Rafael said American support would be greatest asset for any SC text. US therefore has enormous leverage since Arabs know that nothing [Page 1011]can get done diplomatically without US prestige being engaged. Both Eban and Goldberg felt that this point must be made explicitly clear to King. Both Eban and Rafael urged that Pres say to King this evening, that if Hussein wants help he must get behind American res promptly, that he must direct his reps at UN to work within this framework rather than the posture they have adopted of undermining the King’s efforts and giving impression to other dels that in effect Jordan is opposed to American text and in favor of Indian res. It was felt that if Pres could indicate that we are trying to get King the UN umbrella he wants in form of UN rep, as a means to starting dialogue, then word exercise going on at UN should come to a halt promptly and US res adopted. Important thing is that King know that US is prepared to help get him the best possible deal in any settlement, provided text is kind US can support.
Finally, it was agreed that Israeli efforts in capitals and at UN would be concentrated on preventing nine votes from being mobilized in favor of Indian text, but they would remain aloof from American draft as the best possible way not to prejudice support for it. Eban said they would do everything to create a “non-bandwagon psychology” for Indian res. It was agreed too that we would bore in with other dels on the idea that Arabs cannot be expected to achieve anything in way of reasonable settlement without having US aboard on a res.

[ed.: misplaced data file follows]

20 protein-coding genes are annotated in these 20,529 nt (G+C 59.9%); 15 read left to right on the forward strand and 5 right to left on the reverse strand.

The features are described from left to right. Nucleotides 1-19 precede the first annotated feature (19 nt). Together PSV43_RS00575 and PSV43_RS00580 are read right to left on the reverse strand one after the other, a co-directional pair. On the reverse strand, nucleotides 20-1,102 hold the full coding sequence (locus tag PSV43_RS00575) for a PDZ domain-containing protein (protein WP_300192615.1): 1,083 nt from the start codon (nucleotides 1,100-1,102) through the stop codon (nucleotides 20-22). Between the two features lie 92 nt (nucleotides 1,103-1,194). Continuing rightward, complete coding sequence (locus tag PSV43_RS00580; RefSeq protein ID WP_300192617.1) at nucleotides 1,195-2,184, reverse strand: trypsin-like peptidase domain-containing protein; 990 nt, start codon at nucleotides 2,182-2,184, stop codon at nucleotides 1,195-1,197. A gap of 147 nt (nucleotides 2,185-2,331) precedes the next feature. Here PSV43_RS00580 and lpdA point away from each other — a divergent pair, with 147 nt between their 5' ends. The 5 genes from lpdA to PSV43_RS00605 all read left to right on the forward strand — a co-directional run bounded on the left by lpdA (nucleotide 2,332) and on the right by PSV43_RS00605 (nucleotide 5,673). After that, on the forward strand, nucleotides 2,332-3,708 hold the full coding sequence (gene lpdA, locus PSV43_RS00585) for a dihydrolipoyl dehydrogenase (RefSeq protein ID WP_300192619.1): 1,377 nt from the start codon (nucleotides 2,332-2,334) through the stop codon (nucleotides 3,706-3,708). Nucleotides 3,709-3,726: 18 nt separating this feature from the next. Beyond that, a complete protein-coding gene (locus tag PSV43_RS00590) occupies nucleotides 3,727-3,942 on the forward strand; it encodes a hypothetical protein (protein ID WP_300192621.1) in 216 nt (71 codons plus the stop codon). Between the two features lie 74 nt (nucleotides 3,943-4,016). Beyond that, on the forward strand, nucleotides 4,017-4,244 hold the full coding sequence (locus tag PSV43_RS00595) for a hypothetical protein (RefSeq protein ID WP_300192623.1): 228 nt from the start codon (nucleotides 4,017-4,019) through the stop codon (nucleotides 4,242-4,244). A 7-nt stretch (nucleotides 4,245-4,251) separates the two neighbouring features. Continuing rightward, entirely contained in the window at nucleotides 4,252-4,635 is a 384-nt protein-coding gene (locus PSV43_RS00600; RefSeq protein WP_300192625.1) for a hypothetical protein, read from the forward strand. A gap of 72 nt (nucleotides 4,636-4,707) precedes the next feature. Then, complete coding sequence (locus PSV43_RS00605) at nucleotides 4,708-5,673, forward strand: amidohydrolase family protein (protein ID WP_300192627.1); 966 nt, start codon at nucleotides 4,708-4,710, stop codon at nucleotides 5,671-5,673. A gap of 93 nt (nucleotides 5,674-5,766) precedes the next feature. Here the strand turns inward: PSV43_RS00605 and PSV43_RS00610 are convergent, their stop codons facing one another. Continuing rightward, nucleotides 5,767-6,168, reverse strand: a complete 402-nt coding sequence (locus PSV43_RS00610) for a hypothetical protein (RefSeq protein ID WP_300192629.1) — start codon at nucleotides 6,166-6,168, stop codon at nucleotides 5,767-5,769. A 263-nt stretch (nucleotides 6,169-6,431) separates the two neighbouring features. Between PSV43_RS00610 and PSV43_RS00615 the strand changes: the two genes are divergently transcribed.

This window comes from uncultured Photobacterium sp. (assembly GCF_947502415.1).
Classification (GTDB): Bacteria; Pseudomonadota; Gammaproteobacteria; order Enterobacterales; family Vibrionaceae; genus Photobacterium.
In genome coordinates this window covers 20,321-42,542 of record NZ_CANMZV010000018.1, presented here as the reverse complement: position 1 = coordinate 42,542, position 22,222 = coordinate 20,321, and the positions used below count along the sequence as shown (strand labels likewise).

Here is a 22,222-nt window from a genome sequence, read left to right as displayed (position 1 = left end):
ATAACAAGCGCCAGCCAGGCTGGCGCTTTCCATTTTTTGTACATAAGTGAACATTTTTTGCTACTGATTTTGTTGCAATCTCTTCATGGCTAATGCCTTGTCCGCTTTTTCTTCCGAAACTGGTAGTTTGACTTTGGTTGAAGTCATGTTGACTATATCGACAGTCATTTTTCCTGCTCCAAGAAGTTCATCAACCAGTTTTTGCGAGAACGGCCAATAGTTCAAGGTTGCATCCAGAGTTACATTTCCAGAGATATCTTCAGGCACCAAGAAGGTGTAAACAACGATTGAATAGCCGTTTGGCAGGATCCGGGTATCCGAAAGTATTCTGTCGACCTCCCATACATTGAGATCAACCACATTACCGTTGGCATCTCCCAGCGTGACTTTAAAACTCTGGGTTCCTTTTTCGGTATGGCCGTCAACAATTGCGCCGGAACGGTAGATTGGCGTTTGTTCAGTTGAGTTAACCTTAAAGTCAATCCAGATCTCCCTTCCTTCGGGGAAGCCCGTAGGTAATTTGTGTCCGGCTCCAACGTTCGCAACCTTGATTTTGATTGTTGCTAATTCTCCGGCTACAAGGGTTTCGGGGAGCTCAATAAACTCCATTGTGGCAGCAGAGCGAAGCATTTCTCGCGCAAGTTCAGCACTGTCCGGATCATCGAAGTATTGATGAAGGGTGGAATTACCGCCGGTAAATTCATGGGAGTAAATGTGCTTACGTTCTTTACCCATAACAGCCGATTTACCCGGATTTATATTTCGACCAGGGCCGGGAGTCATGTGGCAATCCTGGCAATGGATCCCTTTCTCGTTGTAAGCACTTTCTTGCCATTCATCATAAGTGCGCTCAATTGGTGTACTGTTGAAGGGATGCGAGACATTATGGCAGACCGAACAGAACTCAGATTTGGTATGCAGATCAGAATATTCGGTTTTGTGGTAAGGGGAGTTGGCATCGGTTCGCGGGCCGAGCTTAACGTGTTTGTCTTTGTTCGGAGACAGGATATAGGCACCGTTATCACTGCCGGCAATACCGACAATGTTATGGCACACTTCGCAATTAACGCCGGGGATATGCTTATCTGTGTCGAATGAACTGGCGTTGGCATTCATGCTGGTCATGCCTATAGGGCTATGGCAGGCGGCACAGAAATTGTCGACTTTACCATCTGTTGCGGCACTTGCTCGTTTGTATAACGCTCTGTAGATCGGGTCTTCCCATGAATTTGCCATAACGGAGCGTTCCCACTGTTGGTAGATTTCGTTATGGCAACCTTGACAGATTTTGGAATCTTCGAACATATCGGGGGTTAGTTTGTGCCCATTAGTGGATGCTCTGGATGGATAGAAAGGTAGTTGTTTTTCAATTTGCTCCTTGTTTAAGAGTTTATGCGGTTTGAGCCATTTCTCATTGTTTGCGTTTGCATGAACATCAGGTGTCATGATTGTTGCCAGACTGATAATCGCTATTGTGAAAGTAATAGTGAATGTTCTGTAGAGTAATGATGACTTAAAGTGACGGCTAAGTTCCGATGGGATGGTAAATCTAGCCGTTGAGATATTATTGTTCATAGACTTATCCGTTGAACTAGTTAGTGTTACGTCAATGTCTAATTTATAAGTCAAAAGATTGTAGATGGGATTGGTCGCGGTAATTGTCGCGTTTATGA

- Source: National Archives and Records Administration, Central Files 1967–69, POL 27 ARAB–ISR/UN. Secret; Immediate; Exdis. Also sent to the White House and repeated Immediate to Tel Aviv, and to London. Received at 1835Z.↩
- November 9.↩
- Sisco told Rusk in a November 7 telephone conversation that Katzenbach had received White House approval to table the U.S. draft “but in circumstances where Israelis would say go ahead.” After the UAR called for a meeting of the Security Council that morning, Goldberg talked to the Israelis, who said the text was acceptable as a final agreed solution but not as a text to table. Goldberg requested the President’s approval to table it. (Notes of telephone conversation with Goldberg and Sisco prepared in Rusk’s office, November 7, 1:45 p.m.; National Archives and Records Administration, RG 59, Rusk Files: Lot 72 D 192, Telephone Calls) Rostow told Rusk later that the President said Goldberg should use his judgment. (Notes of telephone conversation with Walt Rostow, November 7, 2:05 p.m.; ibid.) Telegram 2066 from USUN, November 8, reported Goldberg’s November 7 discussions on this subject with Rafael. (Ibid., Central Files 1967–69, POL 27 ARAB–ISR/UN)↩
- Telegram 2027 from USUN, November 7, cited in footnote 2, Document 511, also transmitted the text of an informal Japanese draft.↩